An Oasis In The Cruise Desert?
Cruise Week

Cruise sellers are scrambling to make money this year, and some are hoping the launch of Oasis will offer at least a little relief in the second half of the year. The new ship is definitely creating consumer buzz, and prices are actually going up, not down. One national retailer observed: If it weren’t for the economy, Oasis business would be staggering. As it is, it’s merely very strong.



Royal Caribbean leader Richard Fain is well aware that his company is onto a good thing. "The response to Oasis has been gratifying, and I think that is good news not only for us but for the agent community as well," Fain told Cruise Week. "Oasis is one of the few ships where we are actually raising our prices even in this financial environment, and that means higher commissions for the agents."



Some feel the initial audience for Oasis may reflect its appeal to knowledgeable repeat RCI customers and that its giant size might be too confusing for first-timers. But Fain says first-timers are a big market for the ship, partly because its size enables product features new to cruising.



"I believe that the overwhelming excitement is good news for the whole industry," he says. "Her extraordinary features will help attract non-cruisers to look more carefully at all that cruising offers. Oasis is not just a great commission source for travel agents who sell the ship, but it is also an immense source of marketing for them and the whole industry to help drive traffic through travel agency doors."



The concerns Cruise Week has heard regarding Oasis mainly center around logistics like getting on and off and even getting to and from the ship. One agent said it’s the reverse of NCL’s former situation in Hawaii. "With Pride of Hawaii, you sold the destination as being great, but warned people about service standards and the ship. With Oasis, it’s the reverse – an incredible ship, but the land experience could be minimalized by the very size of the ship."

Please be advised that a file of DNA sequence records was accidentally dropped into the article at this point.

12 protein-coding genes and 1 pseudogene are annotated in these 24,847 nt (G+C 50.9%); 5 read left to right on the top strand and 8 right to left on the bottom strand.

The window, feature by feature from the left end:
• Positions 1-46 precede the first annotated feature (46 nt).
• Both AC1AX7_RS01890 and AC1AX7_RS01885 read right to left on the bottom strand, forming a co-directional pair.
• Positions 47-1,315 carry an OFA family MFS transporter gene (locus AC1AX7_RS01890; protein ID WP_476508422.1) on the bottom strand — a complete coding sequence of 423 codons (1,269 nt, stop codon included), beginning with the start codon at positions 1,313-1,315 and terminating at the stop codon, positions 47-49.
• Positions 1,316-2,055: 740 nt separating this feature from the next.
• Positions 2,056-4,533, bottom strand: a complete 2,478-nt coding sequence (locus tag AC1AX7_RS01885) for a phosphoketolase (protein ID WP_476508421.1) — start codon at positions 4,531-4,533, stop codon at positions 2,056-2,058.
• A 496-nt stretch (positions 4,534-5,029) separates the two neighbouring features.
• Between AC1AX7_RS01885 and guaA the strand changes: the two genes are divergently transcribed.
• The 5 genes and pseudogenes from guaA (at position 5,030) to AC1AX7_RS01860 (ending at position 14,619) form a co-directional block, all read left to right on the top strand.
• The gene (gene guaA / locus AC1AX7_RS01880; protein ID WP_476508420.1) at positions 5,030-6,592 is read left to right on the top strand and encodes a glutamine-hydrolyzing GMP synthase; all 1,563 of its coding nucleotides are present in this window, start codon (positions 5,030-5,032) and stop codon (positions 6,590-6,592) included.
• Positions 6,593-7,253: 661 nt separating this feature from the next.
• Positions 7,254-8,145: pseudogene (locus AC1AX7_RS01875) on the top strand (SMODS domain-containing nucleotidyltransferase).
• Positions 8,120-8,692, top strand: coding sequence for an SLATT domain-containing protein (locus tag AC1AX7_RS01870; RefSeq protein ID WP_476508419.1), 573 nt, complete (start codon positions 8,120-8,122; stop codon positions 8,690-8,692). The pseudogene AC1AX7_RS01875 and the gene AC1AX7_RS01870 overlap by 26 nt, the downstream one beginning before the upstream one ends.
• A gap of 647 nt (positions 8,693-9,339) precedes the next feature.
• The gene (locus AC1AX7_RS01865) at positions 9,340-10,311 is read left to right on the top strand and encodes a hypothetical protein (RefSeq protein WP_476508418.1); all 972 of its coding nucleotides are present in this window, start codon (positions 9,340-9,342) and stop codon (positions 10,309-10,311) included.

The delay of the new port in Jamaica could portend possible problems ahead. And the head of an agency group recently told Cruise Week that the huge numbers of incoming and outgoing passengers on Saturdays may be too much for Ft. Lauderdale’s Airport to handle efficiently.



Fain isn't worried. "At the early stages, there were some naysayers who worried about the size. But as the sheer scope of the new features and amenities became apparent, these voices have begun to waver. And as people began to appreciate the intimacy provided by the neighbourhood concept, any concerns about the ship itself have begun to disappear altogether."



Fain says any fears regarding Ft. Lauderdale airport are without merit. "Although Oasis is larger than the average, the volume of passengers at the South Florida ports will increase by only about 2% compared to last year. This increase is negligible in the context of the enormous volume of air travellers handled by the airports in Ft. Lauderdale and Miami."



Referring to the readiness of destinations for the behemoth ship, Fain says: "The delay in starting out a new destination in Jamaica is an example of the lengths we go to make sure all aspects of the vacation meet our standards….we won’t start there until we are sure that it is up to snuff, and as much as it disappoints us to delay that, we have done so to ensure the guest experience not only on the ship, but on shore, too."

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